The morning star is yet shining, low, large, and bright, when our watchful little girl's dark eyes can see a row of black dots on the sand,—so small you might think them nothing but flies; but Gemila knows better. They only look small because they are far away; they are really men and camels, and horses too, as she will soon see when they come nearer. A whole troop of them; as many as a hundred camels, loaded with great packages of cloths and shawls for turbans, carpets and rich spices, and the beautiful red and green morocco, of which, when I was a little girl, we sometimes had shoes made, but we see it oftener now on the covers of books.
All these things belong to the Sheik Hassein. He has been to the great cities to buy them, and now he is carrying them across the desert to sell again. He himself rides at the head of his company on a magnificent brown horse; and his dress is so grand and gay that it shines in the morning light quite splendidly. A great shawl with golden fringes is twisted about his head for a turban; and he wears, instead of a coat, a tunic broadly striped with crimson and yellow, while a loose flowing scarlet robe falls from his shoulders. His face is dark, and his eyes keen and bright; only a little of his straight black hair hangs below the fringes of his turban; but his beard is long and dark, and he really looks very magnificent sitting upon his fine horse, in the full morning sunlight.
Abdel Hassan rides forward to meet him, and the children from behind watch with great delight.
Abdel Hassan takes the hand of the sheik, presses it to his lips and forehead, and says, "Peace be with you."
Do you see how different this is from the hand-shakings and "How-do-you-do's" of the gentlemen whom we know? Many grand compliments are offered from one to another, and they are very polite and respectful. Our manners would seem very poor beside theirs.
Then follows a long talk, and the smoking of pipes, while the servants make coffee, and serve it in little cups.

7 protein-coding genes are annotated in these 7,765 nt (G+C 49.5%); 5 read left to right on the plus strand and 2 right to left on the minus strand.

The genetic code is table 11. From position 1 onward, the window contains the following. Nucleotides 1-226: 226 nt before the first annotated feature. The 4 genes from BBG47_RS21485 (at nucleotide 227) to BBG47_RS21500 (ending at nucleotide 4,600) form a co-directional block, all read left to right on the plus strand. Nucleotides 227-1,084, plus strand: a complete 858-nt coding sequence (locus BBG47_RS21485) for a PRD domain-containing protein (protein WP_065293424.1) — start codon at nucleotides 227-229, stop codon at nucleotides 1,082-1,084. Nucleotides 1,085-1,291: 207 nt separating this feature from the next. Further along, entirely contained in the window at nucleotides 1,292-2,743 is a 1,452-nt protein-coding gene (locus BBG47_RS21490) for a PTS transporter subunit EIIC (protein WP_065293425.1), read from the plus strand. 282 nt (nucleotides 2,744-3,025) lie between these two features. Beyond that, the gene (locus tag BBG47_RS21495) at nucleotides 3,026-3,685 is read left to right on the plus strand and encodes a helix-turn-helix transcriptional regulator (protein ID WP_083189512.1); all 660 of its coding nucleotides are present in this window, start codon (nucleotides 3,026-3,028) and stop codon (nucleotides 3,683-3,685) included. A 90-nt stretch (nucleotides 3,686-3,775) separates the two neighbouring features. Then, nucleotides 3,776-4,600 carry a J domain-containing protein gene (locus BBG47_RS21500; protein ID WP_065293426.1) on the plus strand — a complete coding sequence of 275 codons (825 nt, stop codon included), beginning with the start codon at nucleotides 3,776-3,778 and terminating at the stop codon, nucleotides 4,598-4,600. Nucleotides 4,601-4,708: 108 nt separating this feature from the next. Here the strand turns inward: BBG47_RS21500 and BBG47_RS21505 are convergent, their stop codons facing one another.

Hassein tells Abdel Hassan of the wells of fresh water which he left but one day's journey behind him, and he tells of the rich cities he has visited. Abdel Hassan gives him dates and salt in exchange for cloth for a turban, and a brown cotton dress for his little daughter.
It is not often that one meets men in the desert, and this day will long be remembered by the children.
The next night, before sunset, they can see the green feathery tops of the palm-trees before them. The palms have no branches, but only great clusters of fern-like leaves at the top of the tree, under which grow the sweet dates.
Near those palm-trees will be Gemila's home for a little while, for here they will find grass and a spring. The camels smell the water, and begin to trot fast; the goats leap along over the sand, and the barefooted men hasten to keep up with them.
In an hour more the tent is pitched under the palm-trees, and all have refreshed themselves with the cool, clear water.
And now I must tell you that the camels have had nothing to drink since they left the old home. The camel has a deep bag below his throat, which he fills with water enough to last four or five days; so he can travel in the desert as long as that, and sometimes longer, without drinking again. Yet I believe the camels are as glad as the children to come to the fresh spring.
Gemila thinks so at night, as she stands under the starlight, patting her good camel Simel, and kissing his great lips.
The black goats, with long silky ears, are already cropping the grass. The father sits again at the tent-door, and smokes his long pipe; the children bury their bare feet in the sand, and heap it into little mounds about them; while the mother is bringing out the dates and the bread and butter.
It is an easy thing for them to move: they are already at home again. But although they have so few cares, we do not wish ourselves in their place, for we love the home of our childhood, "be it ever so humble," better than roaming like an exile.
But all the time I haven't told you how Gemila looks, nor what clothes she wears. Her face is dark; she has a little straight nose, full lips, and dark, earnest eyes; her dark hair will be braided when it is long enough. On her arms and her ankles are gilded bracelets and anklets, and she wears a brown cotton dress loosely hanging halfway to the bare, slender ankles. On her head the white fringed handkerchief, of which I told you, hangs like a little veil. Her face is pleasant, and when she smiles her white teeth shine between her parted lips.
She is the child of the desert, and she loves her desert home.
I think she would hardly be happy to live in a house, eat from a table, and sleep in a little bed like yours. She would grow restless and weary if she should live so long and so quietly in one place.